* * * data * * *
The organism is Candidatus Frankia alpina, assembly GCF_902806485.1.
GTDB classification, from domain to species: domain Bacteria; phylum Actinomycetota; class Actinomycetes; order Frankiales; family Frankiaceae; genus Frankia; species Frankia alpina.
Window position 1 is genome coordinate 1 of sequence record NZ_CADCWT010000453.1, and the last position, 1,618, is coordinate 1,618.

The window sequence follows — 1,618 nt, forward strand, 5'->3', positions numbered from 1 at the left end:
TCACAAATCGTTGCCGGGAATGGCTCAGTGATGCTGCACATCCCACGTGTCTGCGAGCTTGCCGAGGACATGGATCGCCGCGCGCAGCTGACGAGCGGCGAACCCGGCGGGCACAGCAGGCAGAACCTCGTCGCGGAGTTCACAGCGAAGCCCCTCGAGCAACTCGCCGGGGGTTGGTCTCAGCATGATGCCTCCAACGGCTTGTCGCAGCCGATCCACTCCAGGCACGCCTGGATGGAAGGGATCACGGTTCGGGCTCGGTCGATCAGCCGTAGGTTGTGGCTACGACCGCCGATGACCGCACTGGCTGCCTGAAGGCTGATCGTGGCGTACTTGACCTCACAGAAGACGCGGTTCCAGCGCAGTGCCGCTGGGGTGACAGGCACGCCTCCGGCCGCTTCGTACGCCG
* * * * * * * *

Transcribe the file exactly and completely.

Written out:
The organism is Candidatus Frankia alpina, assembly GCF_902806485.1.
GTDB classification, from domain to species: domain Bacteria; phylum Actinomycetota; class Actinomycetes; order Frankiales; family Frankiaceae; genus Frankia; species Frankia alpina.
Window position 1 is genome coordinate 1 of sequence record NZ_CADCWT010000453.1, and the last position, 1,618, is coordinate 1,618.

The window sequence follows — 1,618 nt, forward strand, 5'->3', positions numbered from 1 at the left end:
TCACAAATCGTTGCCGGGAATGGCTCAGTGATGCTGCACATCCCACGTGTCTGCGAGCTTGCCGAGGACATGGATCGCCGCGCGCAGCTGACGAGCGGCGAACCCGGCGGGCACAGCAGGCAGAACCTCGTCGCGGAGTTCACAGCGAAGCCCCTCGAGCAACTCGCCGGGGGTTGGTCTCAGCATGATGCCTCCAACGGCTTGTCGCAGCCGATCCACTCCAGGCACGCCTGGATGGAAGGGATCACGGTTCGGGCTCGGTCGATCAGCCGTAGGTTGTGGCTACGACCGCCGATGACCGCACTGGCTGCCTGAAGGCTGATCGTGGCGTACTTGACCTCACAGAAGACGCGGTTCCAGCGCAGTGCCGCTGGGGTGACAGGCACGCCTCCGGCCGCTTCGTACGCCG